Thursday and Friday bring the week full circle. Pensions again and the compensation fund is announced. Frantic calls with MPs, trade unions, business leaders and pensioner groups fills in many of the gaps left by the Minister of State&#39s announcement.

Actuaries point out that very little money is on the table, given how much pensions cost these days. Bus-iness leaders are shocked at the minister&#39s comment that he might come after them for some cash if the £400m he is committed to spending (over 20 years) proves to be inadequate. More final-salary scheme closures they say if they are forced to cough up more.

One of the points raised centres on the possibility of compensation for other groups. Immediately, the Equitable Life campaigners are on the blower demanding that compensation should include them.

I think to myself, if the minister thought for a mom-ent that they might vote Labour, Equitable victims might stand a chance. Steel workers vote Labour, Equit-able Life victims vote…? Who knows. But if they do vote Labour, there won&#39t be many and Labour needs to buy as many votes as it can at the moment. The £20m a year deal must seem cheap at the price.

Phillip Inman is deputy editor of Jobs & Money at The Guardian •”I&#39m the Gordon Ramsay of PR.” – Former MM news editor turned Aegon PR Adrian Cammidge reveals that on occasion he finds it hard to keep his temper.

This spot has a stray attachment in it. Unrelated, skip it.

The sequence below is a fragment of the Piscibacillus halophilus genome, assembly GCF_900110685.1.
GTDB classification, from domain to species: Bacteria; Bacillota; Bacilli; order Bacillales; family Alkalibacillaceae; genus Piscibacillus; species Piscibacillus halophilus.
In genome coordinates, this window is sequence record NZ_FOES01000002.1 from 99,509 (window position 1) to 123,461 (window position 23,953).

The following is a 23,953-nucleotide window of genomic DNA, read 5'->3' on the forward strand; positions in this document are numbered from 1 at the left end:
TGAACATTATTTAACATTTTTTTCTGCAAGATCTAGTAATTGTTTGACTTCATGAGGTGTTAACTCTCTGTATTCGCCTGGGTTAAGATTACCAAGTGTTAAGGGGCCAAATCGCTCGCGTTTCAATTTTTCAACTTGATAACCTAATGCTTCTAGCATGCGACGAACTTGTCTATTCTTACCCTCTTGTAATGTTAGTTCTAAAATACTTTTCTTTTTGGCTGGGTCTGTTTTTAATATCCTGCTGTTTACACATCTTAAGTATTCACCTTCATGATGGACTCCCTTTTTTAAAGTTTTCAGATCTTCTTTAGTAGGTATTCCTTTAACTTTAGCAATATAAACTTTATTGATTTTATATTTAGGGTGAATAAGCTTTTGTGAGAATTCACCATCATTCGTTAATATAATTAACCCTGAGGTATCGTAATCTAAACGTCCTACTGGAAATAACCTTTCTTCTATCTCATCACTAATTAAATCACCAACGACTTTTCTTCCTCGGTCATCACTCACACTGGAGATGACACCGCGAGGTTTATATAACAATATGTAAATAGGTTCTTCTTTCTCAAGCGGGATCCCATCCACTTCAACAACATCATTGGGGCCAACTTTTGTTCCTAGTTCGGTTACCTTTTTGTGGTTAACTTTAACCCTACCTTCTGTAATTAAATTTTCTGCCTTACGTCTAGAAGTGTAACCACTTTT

Recommended

Employer shift to DB schemes gathers pace

The number of defined-benefit pension schemes closed or restricted to new staff has doubled in the past two years, according to JP Morgan Fleming. The JP Morgan Fleming annual defined-contribution survey reinforces the increasing trend for companies to move away from DB to definedcontribution schemes, with 60 per cent of respondents from the top 350 […]

Marr and Dornan take lead roles as Johnston leaves

Aegon&#39s decision to bring its IFA businesses together to form Origen heralds significant changes for the management of the five brands. Advisory & Brokerage chief executive Gareth Marr is becoming chief executive of the newly formed company and Aegon UK Distribution managing director Peter Dornan, who has overseen the purchase of the five IFA businesses […]

Automated valuations could cut life office phone calls by 40%

Delivering automated valuations could lead to life and pension providers cutting the volume of inbound phone calls by an average of 40 per cent by the end of 2005, according to research. The research, carried out by the Financial Technology Research Centre on behalf of Advisor Forum, shows that delivering information on the value of […]

Lockyer and Achilles quit Inter-Alliance

Two executive directors have resigned from Inter-Alliance in the aftermath of the collapsed merger negotiations between the national IFA and Berkeley Berry Birch. Distribution director Phil Lockyer and technology director Mike Achilles, Inter-Alliance&#39s longest-serving executive board member, left by mutual agreement last week. It is believed their departure was prompted by the composition of the […]

Newsletter

News and expert analysis straight to your inbox

Sign up

Comments

    Leave a comment